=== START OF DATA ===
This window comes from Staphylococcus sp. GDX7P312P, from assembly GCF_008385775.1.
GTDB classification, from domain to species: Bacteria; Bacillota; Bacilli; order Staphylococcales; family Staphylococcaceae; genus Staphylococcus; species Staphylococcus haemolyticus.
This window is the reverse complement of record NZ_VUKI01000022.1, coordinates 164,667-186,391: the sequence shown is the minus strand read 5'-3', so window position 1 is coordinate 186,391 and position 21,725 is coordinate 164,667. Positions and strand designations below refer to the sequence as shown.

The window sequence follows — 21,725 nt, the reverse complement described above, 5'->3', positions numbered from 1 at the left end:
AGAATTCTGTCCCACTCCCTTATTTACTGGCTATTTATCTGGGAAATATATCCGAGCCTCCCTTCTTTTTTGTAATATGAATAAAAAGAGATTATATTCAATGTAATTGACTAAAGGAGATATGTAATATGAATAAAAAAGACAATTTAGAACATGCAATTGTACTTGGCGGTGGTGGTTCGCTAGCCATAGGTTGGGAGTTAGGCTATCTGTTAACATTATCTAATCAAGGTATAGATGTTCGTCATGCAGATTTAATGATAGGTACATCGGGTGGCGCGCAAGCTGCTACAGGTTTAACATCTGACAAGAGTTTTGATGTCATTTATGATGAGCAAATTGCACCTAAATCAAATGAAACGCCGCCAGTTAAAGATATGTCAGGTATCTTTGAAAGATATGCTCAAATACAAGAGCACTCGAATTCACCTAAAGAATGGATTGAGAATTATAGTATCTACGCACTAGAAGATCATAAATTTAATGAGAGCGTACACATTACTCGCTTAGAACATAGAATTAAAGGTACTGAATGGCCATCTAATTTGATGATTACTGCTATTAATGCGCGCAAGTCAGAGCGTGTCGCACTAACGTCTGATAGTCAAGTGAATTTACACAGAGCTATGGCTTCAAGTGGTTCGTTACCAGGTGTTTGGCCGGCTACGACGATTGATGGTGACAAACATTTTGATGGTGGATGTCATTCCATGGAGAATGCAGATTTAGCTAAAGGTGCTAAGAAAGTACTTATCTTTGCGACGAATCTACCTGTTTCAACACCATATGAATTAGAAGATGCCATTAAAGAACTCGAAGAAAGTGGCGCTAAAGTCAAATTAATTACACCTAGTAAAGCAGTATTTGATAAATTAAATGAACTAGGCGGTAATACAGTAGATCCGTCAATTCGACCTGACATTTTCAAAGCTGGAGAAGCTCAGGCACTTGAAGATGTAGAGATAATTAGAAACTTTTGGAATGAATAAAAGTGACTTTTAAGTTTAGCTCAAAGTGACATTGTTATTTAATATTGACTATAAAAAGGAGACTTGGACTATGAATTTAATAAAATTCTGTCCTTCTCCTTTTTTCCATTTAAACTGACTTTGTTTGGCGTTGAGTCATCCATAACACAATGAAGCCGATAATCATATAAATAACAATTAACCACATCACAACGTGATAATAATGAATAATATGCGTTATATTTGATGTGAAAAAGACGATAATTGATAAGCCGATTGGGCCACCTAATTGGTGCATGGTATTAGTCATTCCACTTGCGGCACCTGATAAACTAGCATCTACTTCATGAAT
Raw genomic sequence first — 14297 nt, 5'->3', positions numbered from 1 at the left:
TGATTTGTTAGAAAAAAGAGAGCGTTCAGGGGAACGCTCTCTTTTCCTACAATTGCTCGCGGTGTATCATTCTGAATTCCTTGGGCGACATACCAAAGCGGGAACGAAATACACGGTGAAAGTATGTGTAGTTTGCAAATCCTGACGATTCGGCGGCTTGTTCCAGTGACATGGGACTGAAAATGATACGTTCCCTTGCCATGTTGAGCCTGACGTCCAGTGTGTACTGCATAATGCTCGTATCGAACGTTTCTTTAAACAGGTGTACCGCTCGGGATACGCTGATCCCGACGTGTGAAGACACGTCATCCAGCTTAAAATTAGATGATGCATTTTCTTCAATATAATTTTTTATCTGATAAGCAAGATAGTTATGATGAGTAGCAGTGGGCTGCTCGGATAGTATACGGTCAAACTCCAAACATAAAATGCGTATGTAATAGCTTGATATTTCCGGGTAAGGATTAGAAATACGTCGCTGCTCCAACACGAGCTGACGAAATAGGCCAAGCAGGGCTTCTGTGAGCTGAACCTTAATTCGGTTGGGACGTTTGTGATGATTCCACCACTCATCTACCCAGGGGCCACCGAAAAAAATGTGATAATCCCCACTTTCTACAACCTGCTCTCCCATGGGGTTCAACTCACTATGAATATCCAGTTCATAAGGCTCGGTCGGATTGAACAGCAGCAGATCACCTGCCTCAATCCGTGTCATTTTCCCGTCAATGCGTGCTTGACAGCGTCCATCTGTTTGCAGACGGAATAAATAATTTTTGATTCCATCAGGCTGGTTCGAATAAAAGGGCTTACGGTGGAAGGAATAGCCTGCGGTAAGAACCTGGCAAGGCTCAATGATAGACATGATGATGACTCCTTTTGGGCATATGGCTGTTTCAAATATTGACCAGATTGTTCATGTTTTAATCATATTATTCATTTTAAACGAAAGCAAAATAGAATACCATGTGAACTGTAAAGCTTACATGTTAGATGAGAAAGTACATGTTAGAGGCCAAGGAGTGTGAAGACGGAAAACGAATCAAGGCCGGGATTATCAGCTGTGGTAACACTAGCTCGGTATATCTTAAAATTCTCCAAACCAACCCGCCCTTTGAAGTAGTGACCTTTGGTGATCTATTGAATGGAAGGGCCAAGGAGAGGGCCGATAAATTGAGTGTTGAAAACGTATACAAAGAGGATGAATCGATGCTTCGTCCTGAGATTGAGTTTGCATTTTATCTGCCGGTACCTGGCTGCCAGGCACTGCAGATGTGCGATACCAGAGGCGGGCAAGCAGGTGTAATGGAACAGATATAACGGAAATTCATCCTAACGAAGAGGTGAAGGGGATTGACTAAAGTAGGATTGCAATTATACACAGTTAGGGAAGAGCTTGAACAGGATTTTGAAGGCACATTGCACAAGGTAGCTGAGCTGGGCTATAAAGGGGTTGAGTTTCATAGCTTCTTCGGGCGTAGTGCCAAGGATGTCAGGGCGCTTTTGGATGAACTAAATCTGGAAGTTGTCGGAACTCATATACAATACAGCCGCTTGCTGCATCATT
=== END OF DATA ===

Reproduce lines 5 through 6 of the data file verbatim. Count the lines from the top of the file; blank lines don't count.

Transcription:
AGAATTCTGTCCCACTCCCTTATTTACTGGCTATTTATCTGGGAAATATATCCGAGCCTCCCTTCTTTTTTGTAATATGAATAAAAAGAGATTATATTCAATGTAATTGACTAAAGGAGATATGTAATATGAATAAAAAAGACAATTTAGAACATGCAATTGTACTTGGCGGTGGTGGTTCGCTAGCCATAGGTTGGGAGTTAGGCTATCTGTTAACATTATCTAATCAAGGTATAGATGTTCGTCATGCAGATTTAATGATAGGTACATCGGGTGGCGCGCAAGCTGCTACAGGTTTAACATCTGACAAGAGTTTTGATGTCATTTATGATGAGCAAATTGCACCTAAATCAAATGAAACGCCGCCAGTTAAAGATATGTCAGGTATCTTTGAAAGATATGCTCAAATACAAGAGCACTCGAATTCACCTAAAGAATGGATTGAGAATTATAGTATCTACGCACTAGAAGATCATAAATTTAATGAGAGCGTACACATTACTCGCTTAGAACATAGAATTAAAGGTACTGAATGGCCATCTAATTTGATGATTACTGCTATTAATGCGCGCAAGTCAGAGCGTGTCGCACTAACGTCTGATAGTCAAGTGAATTTACACAGAGCTATGGCTTCAAGTGGTTCGTTACCAGGTGTTTGGCCGGCTACGACGATTGATGGTGACAAACATTTTGATGGTGGATGTCATTCCATGGAGAATGCAGATTTAGCTAAAGGTGCTAAGAAAGTACTTATCTTTGCGACGAATCTACCTGTTTCAACACCATATGAATTAGAAGATGCCATTAAAGAACTCGAAGAAAGTGGCGCTAAAGTCAAATTAATTACACCTAGTAAAGCAGTATTTGATAAATTAAATGAACTAGGCGGTAATACAGTAGATCCGTCAATTCGACCTGACATTTTCAAAGCTGGAGAAGCTCAGGCACTTGAAGATGTAGAGATAATTAGAAACTTTTGGAATGAATAAAAGTGACTTTTAAGTTTAGCTCAAAGTGACATTGTTATTTAATATTGACTATAAAAAGGAGACTTGGACTATGAATTTAATAAAATTCTGTCCTTCTCCTTTTTTCCATTTAAACTGACTTTGTTTGGCGTTGAGTCATCCATAACACAATGAAGCCGATAATCATATAAATAACAATTAACCACATCACAACGTGATAATAATGAATAATATGCGTTATATTTGATGTGAAAAAGACGATAATTGATAAGCCGATTGGGCCACCTAATTGGTGCATGGTATTAGTCATTCCACTTGCGGCACCTGATAAACTAGCATCTACTTCATGAAT
Raw genomic sequence first — 14297 nt, 5'->3', positions numbered from 1 at the left: